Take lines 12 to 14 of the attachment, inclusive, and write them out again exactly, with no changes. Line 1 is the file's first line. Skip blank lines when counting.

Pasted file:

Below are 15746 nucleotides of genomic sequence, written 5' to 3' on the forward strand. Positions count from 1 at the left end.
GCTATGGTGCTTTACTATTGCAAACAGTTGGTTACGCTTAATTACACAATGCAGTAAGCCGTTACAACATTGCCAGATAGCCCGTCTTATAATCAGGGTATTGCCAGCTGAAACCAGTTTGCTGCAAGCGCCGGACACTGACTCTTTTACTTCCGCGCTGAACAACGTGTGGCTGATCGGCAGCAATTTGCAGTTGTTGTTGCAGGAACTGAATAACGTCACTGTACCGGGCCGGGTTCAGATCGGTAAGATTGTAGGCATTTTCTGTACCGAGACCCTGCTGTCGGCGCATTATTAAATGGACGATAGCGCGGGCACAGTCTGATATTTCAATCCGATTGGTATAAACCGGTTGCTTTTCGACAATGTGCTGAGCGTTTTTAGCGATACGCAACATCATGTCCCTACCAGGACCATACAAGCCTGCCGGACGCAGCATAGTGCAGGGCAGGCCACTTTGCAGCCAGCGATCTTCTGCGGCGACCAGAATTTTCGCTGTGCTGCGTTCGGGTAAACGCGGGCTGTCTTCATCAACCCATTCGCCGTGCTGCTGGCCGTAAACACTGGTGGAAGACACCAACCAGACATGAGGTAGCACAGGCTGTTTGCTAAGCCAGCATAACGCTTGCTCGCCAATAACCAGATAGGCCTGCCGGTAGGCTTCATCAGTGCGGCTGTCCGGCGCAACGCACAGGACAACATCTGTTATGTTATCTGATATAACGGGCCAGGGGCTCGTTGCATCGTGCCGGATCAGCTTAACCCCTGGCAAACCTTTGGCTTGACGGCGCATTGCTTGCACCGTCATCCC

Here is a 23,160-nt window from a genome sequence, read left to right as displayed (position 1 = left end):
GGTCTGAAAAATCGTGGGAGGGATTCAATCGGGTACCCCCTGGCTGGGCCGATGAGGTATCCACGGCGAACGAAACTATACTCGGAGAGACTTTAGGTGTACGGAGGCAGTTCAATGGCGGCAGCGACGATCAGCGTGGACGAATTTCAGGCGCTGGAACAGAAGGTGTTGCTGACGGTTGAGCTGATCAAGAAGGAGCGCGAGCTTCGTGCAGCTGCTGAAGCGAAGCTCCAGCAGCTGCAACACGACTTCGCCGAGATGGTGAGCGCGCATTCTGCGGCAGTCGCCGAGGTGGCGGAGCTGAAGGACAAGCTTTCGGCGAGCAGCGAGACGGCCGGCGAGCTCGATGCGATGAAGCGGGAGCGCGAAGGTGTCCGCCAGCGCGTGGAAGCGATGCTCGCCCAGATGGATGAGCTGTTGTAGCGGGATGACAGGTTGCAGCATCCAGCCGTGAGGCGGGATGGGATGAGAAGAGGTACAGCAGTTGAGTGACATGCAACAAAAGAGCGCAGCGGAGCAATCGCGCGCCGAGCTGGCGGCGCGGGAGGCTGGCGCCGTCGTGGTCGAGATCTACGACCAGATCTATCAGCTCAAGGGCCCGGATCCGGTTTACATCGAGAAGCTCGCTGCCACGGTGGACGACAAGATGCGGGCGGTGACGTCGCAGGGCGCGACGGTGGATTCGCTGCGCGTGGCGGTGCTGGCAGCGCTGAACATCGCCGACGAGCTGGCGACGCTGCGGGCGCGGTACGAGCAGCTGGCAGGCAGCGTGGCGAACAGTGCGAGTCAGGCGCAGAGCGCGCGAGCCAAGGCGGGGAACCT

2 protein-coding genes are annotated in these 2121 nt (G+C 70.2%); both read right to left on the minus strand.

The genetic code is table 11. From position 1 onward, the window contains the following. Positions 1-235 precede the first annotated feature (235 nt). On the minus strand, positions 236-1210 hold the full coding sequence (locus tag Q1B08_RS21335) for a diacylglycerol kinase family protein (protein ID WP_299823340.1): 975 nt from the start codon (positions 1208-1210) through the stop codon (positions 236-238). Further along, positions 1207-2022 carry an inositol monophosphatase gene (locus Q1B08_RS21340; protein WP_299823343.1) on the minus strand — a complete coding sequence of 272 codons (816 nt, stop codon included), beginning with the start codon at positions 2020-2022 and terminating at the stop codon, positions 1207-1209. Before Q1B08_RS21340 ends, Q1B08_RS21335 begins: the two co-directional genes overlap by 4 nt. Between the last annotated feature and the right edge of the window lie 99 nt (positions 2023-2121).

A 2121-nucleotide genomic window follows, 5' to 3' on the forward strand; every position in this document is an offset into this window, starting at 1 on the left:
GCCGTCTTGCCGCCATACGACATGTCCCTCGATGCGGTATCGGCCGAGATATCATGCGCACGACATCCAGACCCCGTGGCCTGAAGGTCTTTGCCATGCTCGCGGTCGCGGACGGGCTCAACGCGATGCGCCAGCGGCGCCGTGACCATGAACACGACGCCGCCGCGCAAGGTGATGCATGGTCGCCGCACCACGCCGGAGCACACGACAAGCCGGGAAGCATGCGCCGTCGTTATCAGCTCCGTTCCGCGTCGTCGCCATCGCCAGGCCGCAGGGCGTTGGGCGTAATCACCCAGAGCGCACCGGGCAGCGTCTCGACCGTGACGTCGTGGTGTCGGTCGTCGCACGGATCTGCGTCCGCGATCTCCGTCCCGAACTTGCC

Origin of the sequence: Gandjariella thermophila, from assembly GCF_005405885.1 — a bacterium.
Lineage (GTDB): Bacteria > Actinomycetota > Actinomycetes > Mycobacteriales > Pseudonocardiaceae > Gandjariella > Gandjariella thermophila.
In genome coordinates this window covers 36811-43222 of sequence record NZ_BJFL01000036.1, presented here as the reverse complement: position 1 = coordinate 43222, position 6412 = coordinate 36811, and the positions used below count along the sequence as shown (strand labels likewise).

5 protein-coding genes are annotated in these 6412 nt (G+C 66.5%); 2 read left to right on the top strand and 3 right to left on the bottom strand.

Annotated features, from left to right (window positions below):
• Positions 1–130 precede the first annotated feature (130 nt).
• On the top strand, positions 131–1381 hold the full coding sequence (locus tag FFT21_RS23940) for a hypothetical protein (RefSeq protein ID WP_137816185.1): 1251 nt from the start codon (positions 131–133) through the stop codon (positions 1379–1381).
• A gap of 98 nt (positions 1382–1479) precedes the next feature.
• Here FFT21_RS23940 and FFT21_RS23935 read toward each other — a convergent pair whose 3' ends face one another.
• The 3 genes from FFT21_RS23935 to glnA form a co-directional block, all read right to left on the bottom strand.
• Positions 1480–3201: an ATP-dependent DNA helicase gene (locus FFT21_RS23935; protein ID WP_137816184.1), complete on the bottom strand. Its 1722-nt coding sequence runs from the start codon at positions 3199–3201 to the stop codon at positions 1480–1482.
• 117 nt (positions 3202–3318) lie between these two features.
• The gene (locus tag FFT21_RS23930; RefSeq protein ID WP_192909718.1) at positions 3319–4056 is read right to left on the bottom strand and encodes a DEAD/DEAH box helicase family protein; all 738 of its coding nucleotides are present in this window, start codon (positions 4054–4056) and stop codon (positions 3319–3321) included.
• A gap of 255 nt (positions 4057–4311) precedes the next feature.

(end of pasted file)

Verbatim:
5 protein-coding genes are annotated in these 6412 nt (G+C 66.5%); 2 read left to right on the top strand and 3 right to left on the bottom strand.

Annotated features, from left to right (window positions below):
• Positions 1–130 precede the first annotated feature (130 nt).